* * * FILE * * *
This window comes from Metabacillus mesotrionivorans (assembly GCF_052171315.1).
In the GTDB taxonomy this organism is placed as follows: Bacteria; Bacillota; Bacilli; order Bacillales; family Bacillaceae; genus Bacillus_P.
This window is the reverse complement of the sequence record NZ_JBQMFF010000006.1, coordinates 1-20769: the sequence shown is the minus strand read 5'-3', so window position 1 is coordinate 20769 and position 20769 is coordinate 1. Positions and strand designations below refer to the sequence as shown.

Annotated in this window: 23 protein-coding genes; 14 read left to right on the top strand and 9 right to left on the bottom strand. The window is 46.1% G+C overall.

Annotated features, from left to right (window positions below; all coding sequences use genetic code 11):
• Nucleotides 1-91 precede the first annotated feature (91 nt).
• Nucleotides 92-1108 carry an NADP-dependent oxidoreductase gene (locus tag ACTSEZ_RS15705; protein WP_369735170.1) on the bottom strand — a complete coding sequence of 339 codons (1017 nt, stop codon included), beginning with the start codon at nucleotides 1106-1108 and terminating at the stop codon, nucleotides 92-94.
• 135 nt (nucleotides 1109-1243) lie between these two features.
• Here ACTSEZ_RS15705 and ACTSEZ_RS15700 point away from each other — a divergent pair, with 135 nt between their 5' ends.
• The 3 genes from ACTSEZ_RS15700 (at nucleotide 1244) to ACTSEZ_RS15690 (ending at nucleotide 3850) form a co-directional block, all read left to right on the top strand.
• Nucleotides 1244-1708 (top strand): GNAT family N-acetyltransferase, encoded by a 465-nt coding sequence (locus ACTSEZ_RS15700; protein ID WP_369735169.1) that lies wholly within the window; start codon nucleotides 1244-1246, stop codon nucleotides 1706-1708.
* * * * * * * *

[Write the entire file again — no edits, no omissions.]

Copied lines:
This window comes from Metabacillus mesotrionivorans (assembly GCF_052171315.1).
In the GTDB taxonomy this organism is placed as follows: Bacteria; Bacillota; Bacilli; order Bacillales; family Bacillaceae; genus Bacillus_P.
This window is the reverse complement of the sequence record NZ_JBQMFF010000006.1, coordinates 1-20769: the sequence shown is the minus strand read 5'-3', so window position 1 is coordinate 20769 and position 20769 is coordinate 1. Positions and strand designations below refer to the sequence as shown.

Annotated in this window: 23 protein-coding genes; 14 read left to right on the top strand and 9 right to left on the bottom strand. The window is 46.1% G+C overall.

Annotated features, from left to right (window positions below; all coding sequences use genetic code 11):
• Nucleotides 1-91 precede the first annotated feature (91 nt).
• Nucleotides 92-1108 carry an NADP-dependent oxidoreductase gene (locus tag ACTSEZ_RS15705; protein WP_369735170.1) on the bottom strand — a complete coding sequence of 339 codons (1017 nt, stop codon included), beginning with the start codon at nucleotides 1106-1108 and terminating at the stop codon, nucleotides 92-94.
• 135 nt (nucleotides 1109-1243) lie between these two features.
• Here ACTSEZ_RS15705 and ACTSEZ_RS15700 point away from each other — a divergent pair, with 135 nt between their 5' ends.
• The 3 genes from ACTSEZ_RS15700 (at nucleotide 1244) to ACTSEZ_RS15690 (ending at nucleotide 3850) form a co-directional block, all read left to right on the top strand.
• Nucleotides 1244-1708 (top strand): GNAT family N-acetyltransferase, encoded by a 465-nt coding sequence (locus ACTSEZ_RS15700; protein ID WP_369735169.1) that lies wholly within the window; start codon nucleotides 1244-1246, stop codon nucleotides 1706-1708.